You may have heard that sticking to good financial rules of thumb can help you achieve financial security. But, you may also want to be aware of money myths that can have major negative implications.
To help you stay informed and make smart money moves, you may want to read up on these 5 money myths.
1. Checking your credit hurts your credit score
With credit reports, there are two types of inquiries: a hard inquiry and a soft inquiry. A hard inquiry happens when a lender checks your credit report — at your request — to make a lending decision. Hard inquiries can knock a few points off your credit score and stay on your credit report for two years.
A soft inquiry happens when a company or person checks your credit report to pre-qualify you for a loan or credit card or perform a background check. It also happens when you check your credit score. Soft inquiries don’t affect your credit score in any way.
If you believe this myth and don’t check your credit score often, potential errors or fraud could go undetected long enough that it would be hard to clear up quickly. And, a ruined credit report can also make it hard to get approved for credit when you need it.
2. A home is a good investment
There’s no guarantee that your home will appreciate in value at a reasonable rate. We only need to look to the Great Recession to see how quickly home prices can plummet.
Even some homeowners who could afford their monthly payment were “underwater” as the value of their home descended below their loan balance.
There are also extra costs involved with owning a home that should be considered in calculating your return. For example, homeowners insurance, private mortgage insurance, and property taxes are all mainstays with many mortgages. Maintenance and unexpected repairs can also get pricey.
That’s not to say a home can’t be a good investment for someone who is willing to take on the risks. But, it’s important that you don’t make such a long-term financial commitment thinking you’ll automatically make money – especially if the housing market suffers another crash.
3. All debt is bad
Focusing all your efforts on paying off debt can leave you without adequate emergency fund and retirement savings. When creating a plan to tackle your debt, keep all of your financial goals in mind.
Mathematically, low-interest debt can be good if you’re using it as leverage to work toward your other goals. For example, say you have $10,000 left on your auto loan with a 2.49% interest rate. You can put an extra $200 a month toward the debt, or you can put that money into your retirement account, where you could realistically get a 5% to 7% return over the years.
4. Carrying a balance on your credit card boosts your credit score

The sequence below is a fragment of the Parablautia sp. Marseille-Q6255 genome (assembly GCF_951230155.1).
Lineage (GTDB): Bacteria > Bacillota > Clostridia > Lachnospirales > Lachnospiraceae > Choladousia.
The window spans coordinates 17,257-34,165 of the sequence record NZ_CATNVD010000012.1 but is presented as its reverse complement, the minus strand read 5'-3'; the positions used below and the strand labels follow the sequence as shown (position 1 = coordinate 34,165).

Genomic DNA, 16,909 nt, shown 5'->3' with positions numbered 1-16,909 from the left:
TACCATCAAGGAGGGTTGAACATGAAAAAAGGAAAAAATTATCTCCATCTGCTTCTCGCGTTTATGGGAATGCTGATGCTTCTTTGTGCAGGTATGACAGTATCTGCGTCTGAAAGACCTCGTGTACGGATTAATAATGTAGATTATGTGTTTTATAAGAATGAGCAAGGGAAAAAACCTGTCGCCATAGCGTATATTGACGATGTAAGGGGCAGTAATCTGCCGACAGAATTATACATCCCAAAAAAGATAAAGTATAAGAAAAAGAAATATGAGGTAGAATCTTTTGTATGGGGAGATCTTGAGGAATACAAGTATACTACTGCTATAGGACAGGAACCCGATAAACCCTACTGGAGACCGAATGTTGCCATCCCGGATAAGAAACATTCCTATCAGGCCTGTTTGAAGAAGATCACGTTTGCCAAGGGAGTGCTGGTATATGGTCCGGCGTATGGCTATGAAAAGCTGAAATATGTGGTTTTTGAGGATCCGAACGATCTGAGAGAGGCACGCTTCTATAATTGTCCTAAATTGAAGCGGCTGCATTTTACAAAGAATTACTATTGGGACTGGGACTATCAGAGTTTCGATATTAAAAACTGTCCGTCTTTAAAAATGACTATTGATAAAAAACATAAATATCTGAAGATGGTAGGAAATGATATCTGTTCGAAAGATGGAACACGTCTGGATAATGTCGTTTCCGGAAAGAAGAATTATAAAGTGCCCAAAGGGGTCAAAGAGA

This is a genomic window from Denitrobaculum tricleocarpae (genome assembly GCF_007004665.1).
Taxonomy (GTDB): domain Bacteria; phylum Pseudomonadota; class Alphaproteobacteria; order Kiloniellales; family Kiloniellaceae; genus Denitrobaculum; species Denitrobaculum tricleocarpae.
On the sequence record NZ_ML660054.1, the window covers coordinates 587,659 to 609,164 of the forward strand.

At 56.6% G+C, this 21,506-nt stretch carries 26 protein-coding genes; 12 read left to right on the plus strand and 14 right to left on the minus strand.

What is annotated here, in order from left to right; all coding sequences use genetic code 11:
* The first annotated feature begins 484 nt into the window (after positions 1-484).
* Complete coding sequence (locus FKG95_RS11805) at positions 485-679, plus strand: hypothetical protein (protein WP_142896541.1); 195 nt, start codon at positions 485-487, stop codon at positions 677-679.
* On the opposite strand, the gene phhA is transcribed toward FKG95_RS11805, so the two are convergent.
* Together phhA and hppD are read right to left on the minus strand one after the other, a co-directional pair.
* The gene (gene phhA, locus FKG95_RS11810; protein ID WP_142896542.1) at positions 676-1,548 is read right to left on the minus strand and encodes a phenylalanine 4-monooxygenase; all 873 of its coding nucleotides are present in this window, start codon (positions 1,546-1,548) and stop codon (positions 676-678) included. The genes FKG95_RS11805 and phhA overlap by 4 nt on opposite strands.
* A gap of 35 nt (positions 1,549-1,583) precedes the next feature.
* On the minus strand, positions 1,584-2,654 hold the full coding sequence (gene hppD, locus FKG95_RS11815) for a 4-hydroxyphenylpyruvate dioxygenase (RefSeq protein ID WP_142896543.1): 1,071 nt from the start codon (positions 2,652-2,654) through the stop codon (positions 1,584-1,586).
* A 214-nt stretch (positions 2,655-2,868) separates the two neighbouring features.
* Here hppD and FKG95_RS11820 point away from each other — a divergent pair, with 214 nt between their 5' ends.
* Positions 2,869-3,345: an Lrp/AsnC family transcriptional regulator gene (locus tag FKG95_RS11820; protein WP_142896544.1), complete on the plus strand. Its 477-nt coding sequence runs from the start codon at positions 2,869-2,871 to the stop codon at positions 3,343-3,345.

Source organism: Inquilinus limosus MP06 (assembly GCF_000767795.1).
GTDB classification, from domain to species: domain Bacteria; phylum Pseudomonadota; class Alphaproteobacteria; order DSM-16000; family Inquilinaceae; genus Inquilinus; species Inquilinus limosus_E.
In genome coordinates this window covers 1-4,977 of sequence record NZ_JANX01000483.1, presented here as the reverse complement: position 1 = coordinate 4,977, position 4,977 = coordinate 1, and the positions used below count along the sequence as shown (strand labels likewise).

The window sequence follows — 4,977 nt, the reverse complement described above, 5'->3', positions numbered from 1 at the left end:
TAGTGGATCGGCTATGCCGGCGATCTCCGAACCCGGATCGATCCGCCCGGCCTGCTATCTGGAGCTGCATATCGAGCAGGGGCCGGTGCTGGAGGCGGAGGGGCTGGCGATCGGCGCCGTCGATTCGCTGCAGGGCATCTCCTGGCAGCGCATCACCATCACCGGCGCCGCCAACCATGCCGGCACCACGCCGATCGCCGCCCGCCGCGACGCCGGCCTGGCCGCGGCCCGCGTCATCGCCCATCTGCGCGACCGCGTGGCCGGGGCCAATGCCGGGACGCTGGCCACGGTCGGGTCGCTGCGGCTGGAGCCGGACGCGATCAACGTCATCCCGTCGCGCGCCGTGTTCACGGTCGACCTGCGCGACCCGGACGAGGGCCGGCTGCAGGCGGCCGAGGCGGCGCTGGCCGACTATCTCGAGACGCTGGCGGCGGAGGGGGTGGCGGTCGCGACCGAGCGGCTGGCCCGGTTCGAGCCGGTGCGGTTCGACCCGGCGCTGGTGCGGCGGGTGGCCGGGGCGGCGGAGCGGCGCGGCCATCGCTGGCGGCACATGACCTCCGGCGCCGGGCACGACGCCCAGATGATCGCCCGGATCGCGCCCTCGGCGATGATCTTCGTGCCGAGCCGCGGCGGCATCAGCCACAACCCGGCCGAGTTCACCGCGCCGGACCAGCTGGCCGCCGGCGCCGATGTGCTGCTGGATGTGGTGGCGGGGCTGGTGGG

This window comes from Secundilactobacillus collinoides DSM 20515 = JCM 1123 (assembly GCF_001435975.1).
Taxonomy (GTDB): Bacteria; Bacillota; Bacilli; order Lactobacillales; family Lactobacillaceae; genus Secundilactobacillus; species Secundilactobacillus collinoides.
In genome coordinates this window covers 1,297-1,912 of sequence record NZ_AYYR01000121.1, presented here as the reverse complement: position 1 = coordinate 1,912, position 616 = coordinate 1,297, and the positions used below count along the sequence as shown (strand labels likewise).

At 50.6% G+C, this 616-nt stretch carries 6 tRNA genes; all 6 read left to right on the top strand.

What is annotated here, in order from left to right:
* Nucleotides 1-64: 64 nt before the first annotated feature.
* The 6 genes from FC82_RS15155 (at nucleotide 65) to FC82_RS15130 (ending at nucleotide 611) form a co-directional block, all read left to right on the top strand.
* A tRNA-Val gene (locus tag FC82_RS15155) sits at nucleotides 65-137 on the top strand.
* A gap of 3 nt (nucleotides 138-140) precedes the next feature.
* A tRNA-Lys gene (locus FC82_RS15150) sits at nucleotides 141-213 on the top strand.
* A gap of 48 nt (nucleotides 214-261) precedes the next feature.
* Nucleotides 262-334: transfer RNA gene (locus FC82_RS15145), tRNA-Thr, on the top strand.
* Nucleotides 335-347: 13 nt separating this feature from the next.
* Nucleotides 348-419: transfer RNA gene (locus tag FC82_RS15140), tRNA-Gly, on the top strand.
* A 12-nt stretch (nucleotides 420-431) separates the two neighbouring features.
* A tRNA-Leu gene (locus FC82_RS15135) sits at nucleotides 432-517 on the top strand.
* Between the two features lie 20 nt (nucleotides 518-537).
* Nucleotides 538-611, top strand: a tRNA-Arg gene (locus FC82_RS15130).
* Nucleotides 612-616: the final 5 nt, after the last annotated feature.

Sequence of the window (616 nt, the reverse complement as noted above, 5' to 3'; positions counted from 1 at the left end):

If you’re paying off your credit card every month, that means there’s no balance to report to the credit bureaus, right? Not necessarily. Credit card companies typically report your card balance to the credit bureaus once a month, and the reporting date is rarely the same as the due date.
So, unless you don’t use your card at all, it’s likely that the company will always report a balance. What’s more, credit card companies don’t report whether or not you’ve paid in full, just whether you’ve paid on time.
As a result, carrying a balance doesn’t have any effect on your credit at all. Instead, it could lead you to paying interest unnecessarily for years – and that’s money that you could use for other things.
5. Buy high, sell low
It’s a common emotional response to buy into the stock market when things are going well and to sell as the market tanks. The problem with this is that you’re losing money by buying your stocks at a premium and selling them at a discount.
Instead, think of stocks as groceries. Focus on what can provide you the most value for your money and avoid overpriced items until they go on sale.
If you invest in mutual funds, use the dollar-cost averaging method, investing a fixed amount every month regardless of how the market is doing. This strategy can mitigate the risks that come with a volatile market.
Don’t believe everything you hear
Not every money tip you hear is in your best interest, no matter how good it sounds. If something sounds even a little off, spend time researching it to make sure it holds water. This is especially important when it comes to debt and investing, as these often involve a lot of money over time.
The more you know, the more control you’ll have over where your money goes. This, in turn, makes it easier to reach your financial goals.